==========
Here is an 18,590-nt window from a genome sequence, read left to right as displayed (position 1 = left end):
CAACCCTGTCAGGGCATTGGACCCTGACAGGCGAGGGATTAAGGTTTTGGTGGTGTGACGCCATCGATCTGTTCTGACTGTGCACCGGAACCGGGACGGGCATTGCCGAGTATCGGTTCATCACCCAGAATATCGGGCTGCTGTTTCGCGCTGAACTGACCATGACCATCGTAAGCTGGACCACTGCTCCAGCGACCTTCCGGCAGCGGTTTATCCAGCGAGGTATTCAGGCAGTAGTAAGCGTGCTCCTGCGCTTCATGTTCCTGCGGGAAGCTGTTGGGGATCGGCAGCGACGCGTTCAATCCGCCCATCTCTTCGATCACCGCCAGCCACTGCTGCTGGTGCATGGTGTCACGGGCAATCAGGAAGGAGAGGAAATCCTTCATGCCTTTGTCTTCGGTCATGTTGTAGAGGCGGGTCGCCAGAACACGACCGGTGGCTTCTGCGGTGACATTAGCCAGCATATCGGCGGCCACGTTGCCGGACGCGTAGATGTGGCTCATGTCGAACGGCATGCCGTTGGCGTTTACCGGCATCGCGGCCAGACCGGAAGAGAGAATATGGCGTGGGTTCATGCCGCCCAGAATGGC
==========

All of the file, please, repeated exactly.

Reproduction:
Here is an 18,590-nt window from a genome sequence, read left to right as displayed (position 1 = left end):
CAACCCTGTCAGGGCATTGGACCCTGACAGGCGAGGGATTAAGGTTTTGGTGGTGTGACGCCATCGATCTGTTCTGACTGTGCACCGGAACCGGGACGGGCATTGCCGAGTATCGGTTCATCACCCAGAATATCGGGCTGCTGTTTCGCGCTGAACTGACCATGACCATCGTAAGCTGGACCACTGCTCCAGCGACCTTCCGGCAGCGGTTTATCCAGCGAGGTATTCAGGCAGTAGTAAGCGTGCTCCTGCGCTTCATGTTCCTGCGGGAAGCTGTTGGGGATCGGCAGCGACGCGTTCAATCCGCCCATCTCTTCGATCACCGCCAGCCACTGCTGCTGGTGCATGGTGTCACGGGCAATCAGGAAGGAGAGGAAATCCTTCATGCCTTTGTCTTCGGTCATGTTGTAGAGGCGGGTCGCCAGAACACGACCGGTGGCTTCTGCGGTGACATTAGCCAGCATATCGGCGGCCACGTTGCCGGACGCGTAGATGTGGCTCATGTCGAACGGCATGCCGTTGGCGTTTACCGGCATCGCGGCCAGACCGGAAGAGAGAATATGGCGTGGGTTCATGCCGCCCAGAATGGC